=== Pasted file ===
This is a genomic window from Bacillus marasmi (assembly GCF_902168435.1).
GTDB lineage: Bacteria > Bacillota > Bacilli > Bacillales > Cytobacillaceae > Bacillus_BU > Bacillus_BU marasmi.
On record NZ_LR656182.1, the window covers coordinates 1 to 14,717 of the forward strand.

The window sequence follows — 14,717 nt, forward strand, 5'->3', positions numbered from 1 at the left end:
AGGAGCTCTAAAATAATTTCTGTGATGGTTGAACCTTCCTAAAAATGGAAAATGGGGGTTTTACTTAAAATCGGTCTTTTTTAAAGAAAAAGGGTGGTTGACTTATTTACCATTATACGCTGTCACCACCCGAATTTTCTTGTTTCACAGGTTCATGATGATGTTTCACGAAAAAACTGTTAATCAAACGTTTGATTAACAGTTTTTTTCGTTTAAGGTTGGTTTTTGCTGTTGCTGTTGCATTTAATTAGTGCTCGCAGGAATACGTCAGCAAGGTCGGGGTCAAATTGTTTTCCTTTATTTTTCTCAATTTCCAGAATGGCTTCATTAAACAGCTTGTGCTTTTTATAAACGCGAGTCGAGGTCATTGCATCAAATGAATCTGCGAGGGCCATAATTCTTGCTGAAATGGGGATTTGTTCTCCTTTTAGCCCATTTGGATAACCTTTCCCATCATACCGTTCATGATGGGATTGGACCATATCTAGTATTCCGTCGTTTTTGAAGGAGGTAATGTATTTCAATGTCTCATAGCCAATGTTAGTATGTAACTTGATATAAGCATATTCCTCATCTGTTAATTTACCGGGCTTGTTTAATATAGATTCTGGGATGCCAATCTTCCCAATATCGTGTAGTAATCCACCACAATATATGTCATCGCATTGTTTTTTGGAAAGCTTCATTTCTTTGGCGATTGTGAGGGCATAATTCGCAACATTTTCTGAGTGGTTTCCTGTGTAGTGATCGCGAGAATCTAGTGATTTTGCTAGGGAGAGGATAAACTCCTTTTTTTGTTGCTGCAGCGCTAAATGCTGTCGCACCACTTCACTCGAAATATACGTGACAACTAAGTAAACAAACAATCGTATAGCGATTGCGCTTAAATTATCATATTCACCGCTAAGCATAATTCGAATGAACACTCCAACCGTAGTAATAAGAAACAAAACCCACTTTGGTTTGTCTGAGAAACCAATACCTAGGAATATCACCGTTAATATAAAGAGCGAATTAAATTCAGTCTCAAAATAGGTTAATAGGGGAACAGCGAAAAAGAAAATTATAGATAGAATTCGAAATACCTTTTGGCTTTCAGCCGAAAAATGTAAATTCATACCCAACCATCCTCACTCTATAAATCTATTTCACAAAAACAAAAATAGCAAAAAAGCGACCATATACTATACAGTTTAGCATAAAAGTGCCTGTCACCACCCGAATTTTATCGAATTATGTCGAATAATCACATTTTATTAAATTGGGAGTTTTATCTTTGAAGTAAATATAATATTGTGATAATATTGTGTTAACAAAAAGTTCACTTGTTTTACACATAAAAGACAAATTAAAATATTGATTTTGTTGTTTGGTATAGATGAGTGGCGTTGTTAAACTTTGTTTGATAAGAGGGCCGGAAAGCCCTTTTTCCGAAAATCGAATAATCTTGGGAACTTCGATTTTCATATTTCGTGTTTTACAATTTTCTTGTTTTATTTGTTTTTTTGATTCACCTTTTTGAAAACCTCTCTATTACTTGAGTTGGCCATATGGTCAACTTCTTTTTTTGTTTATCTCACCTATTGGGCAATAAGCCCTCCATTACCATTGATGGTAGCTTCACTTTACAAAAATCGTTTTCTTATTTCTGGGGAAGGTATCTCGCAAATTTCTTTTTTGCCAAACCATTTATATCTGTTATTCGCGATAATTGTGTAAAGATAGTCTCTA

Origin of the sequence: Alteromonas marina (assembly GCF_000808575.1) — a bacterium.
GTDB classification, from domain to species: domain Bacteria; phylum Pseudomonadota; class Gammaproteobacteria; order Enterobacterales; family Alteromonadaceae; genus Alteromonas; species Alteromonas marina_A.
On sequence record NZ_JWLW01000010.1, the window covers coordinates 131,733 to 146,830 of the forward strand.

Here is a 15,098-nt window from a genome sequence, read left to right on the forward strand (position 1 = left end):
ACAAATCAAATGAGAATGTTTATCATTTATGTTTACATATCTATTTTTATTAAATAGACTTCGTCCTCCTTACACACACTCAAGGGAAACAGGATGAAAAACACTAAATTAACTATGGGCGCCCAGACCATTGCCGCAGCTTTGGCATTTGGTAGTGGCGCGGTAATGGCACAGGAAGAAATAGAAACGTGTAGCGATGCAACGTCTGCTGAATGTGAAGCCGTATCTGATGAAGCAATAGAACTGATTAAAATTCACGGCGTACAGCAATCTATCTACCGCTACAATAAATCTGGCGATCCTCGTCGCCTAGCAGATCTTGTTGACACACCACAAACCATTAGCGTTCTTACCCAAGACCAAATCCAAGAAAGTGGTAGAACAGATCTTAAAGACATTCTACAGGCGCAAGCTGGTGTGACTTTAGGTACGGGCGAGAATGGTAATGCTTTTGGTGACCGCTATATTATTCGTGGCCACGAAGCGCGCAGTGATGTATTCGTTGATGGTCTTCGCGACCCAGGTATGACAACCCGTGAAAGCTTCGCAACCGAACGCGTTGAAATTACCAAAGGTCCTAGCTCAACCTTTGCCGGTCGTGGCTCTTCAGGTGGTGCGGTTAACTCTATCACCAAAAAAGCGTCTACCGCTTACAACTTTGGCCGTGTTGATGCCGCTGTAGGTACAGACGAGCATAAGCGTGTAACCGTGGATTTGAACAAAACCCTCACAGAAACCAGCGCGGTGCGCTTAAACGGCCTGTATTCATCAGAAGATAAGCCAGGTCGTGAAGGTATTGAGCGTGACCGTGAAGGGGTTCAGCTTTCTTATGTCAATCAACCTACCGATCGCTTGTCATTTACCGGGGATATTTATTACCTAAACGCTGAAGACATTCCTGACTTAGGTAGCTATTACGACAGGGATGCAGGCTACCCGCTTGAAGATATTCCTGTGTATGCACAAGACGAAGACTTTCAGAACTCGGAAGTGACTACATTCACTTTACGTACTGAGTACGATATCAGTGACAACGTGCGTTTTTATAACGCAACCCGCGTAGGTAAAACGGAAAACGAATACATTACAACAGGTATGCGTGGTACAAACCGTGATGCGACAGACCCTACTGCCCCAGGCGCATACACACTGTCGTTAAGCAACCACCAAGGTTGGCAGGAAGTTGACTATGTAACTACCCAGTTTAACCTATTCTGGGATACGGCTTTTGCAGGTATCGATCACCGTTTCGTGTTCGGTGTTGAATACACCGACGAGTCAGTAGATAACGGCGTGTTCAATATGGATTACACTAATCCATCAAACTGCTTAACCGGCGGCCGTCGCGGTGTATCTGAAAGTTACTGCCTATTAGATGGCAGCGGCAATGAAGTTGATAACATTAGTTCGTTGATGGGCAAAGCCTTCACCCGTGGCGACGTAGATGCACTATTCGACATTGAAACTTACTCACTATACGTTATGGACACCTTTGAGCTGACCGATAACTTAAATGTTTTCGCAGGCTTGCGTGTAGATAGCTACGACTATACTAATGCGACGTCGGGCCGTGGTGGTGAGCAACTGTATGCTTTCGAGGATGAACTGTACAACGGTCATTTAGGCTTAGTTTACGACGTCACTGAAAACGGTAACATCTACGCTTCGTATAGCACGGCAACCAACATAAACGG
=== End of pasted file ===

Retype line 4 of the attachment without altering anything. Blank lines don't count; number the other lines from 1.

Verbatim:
The window sequence follows — 14,717 nt, forward strand, 5'->3', positions numbered from 1 at the left end: